Well, I haven’t managed many book reviews this month (big fat zero), but fortunately the rest of the internet has picked up my slack. There are some great posts out there in the blogosphere; here are just a few of them.
Andrew Nette of Pulpcurry wrote a fascinating piece on June Wright, author of Murder in the Telephone Exchange and apparently a refreshingly wry figure.
Responding to one reporter who quizzed her on how a mother could use Who Would Murder a Baby? as the title for her second book, she quipped, ‘Obviously, you know nothing of the homicidal instincts sometimes aroused in a mother by her children. After a particularly exasperating day, it’s a relief to murder a few characters in your books instead.’
Andrew goes on to consider how Wright came to slip into obscurity in the context of the Australian crime fiction scene.
Staying down under, Pretty Sinister Books talked about another forgotten Australian writer.
Sometimes the discovery of a forgotten writer yields such a surprising variety of interesting work it’s both a blessing and a curse. Exhibit A: Sidney Hobson Courtier who later was published more simply as S.H. Courtier. With the exception of two books reissued by the independent Australian publisher Wakefield Press none of his books are in print and many of them are near impossible to get a hold of.
The Glass Spear is apparently both an effective mystery and an examination of the relationship between Aboriginal and European Australians.
Finnish pulp specialist Pulpetti continues to profile some equally obscure British crime writers, this month looking at Sean Gregory …
…he wrote some short paperbacks for the Tit-Bits Books paperback series in the early 1950s. (At least I think they were paperbacks, but I’m not 100 % certain. Hope someone can confirm this. I believe the books accompanied the issues of the Tit-Bits magazine.)
and Kenneth Royce.
He writes in clear prose that keeps the story moving, he creates interesting characters with just a few lines, they are likable even though they are not heroes, his plots are unpredictable and original. Too bad he’s not very well known these days.
Finally, new reviews site Shiny New Books profiled Celia Fremlin.
Why on earth have we not heard of Celia Fremlin? Well, I certainly hadn’t until recently, and having discovered her brilliant ‘novels of domestic suspense’ through Faber Finds, I am genuinely amazed that she somehow dropped out of sight after her final novel was published in 1994. Born in 1914, in middle-class Middlesex, Fremlin was a bright girl who studied Classics at Oxford and worked during World War Two on the famous Mass Observation social anthropology project… The Hours Before Dawn (1959), won the American Edgar Allan Poe Award for Best Crime Novel. She went on to write another eighteen novels and short story collections, all of which Faber is now bringing out.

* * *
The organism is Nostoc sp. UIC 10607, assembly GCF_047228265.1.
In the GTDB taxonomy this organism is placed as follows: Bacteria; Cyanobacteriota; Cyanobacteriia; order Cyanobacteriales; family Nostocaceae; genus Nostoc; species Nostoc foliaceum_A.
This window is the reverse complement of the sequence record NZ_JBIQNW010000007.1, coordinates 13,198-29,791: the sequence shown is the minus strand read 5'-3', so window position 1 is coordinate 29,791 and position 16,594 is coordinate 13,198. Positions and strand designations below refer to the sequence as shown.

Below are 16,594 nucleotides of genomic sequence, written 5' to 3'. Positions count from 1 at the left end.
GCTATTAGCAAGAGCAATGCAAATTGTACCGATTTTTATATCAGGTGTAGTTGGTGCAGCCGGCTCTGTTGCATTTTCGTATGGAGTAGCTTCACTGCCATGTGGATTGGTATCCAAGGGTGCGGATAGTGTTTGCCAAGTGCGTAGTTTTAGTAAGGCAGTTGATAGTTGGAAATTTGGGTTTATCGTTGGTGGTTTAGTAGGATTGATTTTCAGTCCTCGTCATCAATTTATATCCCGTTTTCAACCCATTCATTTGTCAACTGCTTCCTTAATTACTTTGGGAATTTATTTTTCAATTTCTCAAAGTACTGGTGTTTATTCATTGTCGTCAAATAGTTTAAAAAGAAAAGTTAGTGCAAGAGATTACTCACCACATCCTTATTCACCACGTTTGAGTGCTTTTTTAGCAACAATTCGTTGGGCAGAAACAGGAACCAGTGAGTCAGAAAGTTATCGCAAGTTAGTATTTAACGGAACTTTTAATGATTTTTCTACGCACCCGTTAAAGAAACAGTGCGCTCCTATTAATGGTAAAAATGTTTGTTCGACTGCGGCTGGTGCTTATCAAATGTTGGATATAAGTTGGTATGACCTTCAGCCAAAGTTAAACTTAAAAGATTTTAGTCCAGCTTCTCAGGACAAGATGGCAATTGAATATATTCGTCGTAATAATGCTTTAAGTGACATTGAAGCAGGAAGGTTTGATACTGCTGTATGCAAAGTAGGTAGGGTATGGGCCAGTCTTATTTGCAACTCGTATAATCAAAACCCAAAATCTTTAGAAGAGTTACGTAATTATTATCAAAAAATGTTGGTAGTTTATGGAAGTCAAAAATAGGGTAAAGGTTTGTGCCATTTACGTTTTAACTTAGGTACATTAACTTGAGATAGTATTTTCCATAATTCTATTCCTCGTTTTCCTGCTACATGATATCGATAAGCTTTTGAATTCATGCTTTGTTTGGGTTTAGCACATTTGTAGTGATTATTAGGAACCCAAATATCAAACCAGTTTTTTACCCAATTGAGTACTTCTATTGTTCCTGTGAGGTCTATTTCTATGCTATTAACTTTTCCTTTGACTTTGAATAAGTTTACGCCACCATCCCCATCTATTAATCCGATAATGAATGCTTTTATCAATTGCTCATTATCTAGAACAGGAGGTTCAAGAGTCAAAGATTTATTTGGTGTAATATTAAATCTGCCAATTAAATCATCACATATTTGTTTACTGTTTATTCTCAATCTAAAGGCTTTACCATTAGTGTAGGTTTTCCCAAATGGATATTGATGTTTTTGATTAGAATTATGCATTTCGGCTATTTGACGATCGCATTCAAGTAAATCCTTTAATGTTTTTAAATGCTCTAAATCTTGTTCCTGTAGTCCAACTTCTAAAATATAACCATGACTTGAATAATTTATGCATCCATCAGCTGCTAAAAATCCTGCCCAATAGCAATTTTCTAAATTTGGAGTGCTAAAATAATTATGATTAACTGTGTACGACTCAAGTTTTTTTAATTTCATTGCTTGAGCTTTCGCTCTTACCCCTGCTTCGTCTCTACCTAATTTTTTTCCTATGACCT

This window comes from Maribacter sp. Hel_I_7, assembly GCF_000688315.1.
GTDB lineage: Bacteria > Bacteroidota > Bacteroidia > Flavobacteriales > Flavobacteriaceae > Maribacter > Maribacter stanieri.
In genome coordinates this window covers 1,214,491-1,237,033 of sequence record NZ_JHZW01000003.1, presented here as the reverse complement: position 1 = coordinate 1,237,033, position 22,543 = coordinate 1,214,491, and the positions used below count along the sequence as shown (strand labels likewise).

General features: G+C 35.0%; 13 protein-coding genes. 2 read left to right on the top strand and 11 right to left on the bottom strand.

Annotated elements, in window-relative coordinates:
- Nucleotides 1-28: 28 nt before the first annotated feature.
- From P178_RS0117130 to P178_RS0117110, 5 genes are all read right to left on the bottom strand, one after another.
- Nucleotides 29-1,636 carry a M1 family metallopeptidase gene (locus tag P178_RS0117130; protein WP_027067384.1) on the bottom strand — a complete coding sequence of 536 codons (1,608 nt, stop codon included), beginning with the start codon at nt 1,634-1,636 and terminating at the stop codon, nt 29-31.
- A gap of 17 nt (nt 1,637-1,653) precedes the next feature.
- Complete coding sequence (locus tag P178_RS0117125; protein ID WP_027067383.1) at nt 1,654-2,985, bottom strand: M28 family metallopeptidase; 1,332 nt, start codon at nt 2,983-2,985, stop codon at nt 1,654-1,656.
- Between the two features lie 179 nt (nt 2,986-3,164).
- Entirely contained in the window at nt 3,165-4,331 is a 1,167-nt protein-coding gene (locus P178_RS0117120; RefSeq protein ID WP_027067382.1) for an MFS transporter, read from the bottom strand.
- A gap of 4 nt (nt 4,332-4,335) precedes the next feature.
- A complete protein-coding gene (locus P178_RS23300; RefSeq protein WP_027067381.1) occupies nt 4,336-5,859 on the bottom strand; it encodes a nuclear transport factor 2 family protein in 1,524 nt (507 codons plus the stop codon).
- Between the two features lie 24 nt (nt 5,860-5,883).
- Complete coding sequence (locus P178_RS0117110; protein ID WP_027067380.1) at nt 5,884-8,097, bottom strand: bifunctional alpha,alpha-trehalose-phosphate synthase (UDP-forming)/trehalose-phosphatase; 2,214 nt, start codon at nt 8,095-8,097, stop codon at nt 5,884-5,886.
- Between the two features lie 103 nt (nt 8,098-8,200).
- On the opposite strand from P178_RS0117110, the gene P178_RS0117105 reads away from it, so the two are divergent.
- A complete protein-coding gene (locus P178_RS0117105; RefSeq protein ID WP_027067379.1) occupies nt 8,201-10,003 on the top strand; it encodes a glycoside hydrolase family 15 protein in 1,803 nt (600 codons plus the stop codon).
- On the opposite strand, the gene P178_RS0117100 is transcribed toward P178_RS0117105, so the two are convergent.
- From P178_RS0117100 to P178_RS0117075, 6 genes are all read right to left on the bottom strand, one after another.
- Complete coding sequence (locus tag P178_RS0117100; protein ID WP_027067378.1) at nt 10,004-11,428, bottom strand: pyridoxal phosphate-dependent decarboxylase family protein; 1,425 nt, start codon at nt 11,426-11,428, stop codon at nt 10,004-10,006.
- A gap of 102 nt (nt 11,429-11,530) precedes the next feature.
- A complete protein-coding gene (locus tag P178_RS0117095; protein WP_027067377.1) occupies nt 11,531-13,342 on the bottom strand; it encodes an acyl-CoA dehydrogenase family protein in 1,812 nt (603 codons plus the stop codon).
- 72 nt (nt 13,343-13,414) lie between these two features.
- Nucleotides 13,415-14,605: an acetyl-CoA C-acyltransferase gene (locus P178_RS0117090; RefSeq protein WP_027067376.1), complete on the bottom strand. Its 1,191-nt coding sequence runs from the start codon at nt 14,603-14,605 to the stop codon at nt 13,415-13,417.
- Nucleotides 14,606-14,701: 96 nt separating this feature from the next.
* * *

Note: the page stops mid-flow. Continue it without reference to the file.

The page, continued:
The 1963 challenge
Next month… I thought I’d try something different, if people are up for a challenge. I’ve picked a year at random and will focus on that year in my June round-up. The year, selected by one of the Minor Offences, will be 1963. Let me know if you’re going to play, I’d hate to miss anyone.
See also… (and do give me a shout if I’ve missed something)
Battered, Tattered, Yellowed and Creased
- Richard S. Prather’s Kill the Clown (1963)
Beneath the Stains of Time
- Baynard Kendrick’s Hot Red Money (1959)
- Franklyn Pell’s Hangman’s Hill (1946)
- Carl Wilhelm Wormser’s The Secret of the Temple Ruin (1946)
- Erle Stanley Gardner’s The Case of the Baited Hook (1940)
Bitter Tea and Mystery
- Elizabeth Ferrars’ Skeleton in Search of a Cupboard (1982)
- Dorothy L. Sayers’ Strong Poison (1930)
The Broken Bullhorn
- John Bude’s The Cornish Coast Murder (1935) and The Lake District Murder (1935)
- Wilson Tucker’s The Man in my Grave (1956)
- Brett Halliday’s Blue Murder (1973)
- Elizabeth Daly’s The Wrong Way Down (1946)
- John Dickson Carr’s Death-Watch (1935)
- Gladys Mitchell’s The Devil at Saxon Wall (1935)
Clothes in Books
Do You Write Under Your Own Name?
Fleur in her World
- Mary Stewart’s Nine Coaches Waiting (1958)
- Daphne du Maurier’s Jamaica Inn (19366)
The History Girls
- Adèle Geras on Agatha Christie’s home, Greenway
- Maj Sjöwall and Per Wahlöö’s Cop Killer (1974)
Ms Wordopolis Reads
- Maj Sjöwall and Per Wahlöö’s The Man on the Balcony (1968)
My Reader’s Block
- Candlelight in Algeria (film, 1944)
- A. E. W. Mason’s At the Villa Rose (1910)
- June Wright’s Murder in the Telephone Exchange (1948)
The Passing Tramp
A Penguin a Week
- Josephine Tey’s The Franchise Affair (1948)
Pretty Sinister Books
- S. H. Courtier’s The Glass Spear (1950)
- Charity Backstock’s Miss Fenny (1957)
- Peter Dickinson’s The Glass-Sided Ants’ Nest (1968)
- The Burglar (film, 1957)
Riding the High Country
- Charade (film, 1963)
Savvy Verse and Wit
- Daphne du Maurier’s Rebecca (1938)
Shiny New Books
In So Many Words
- The Nine Tailors (TV, 1974)
Tipping my Fedora
Vintage Pop Fictions
- Ian Fleming’s Diamonds Are Forever (1956)
- John Creasey’s The Toff Goes To Market (1946)
- Agatha Christie’s Lord Edgware Dies (1933)
- Patricia Wentworth’s Dead or Alive (1936)
What Are You Reading For?
- James Ellroy’s Brown’s Requiem (1981)
Past Offences by Rich Westwood is licensed under a Creative Commons Attribution-NonCommercial-NoDerivs 3.0 Unported License.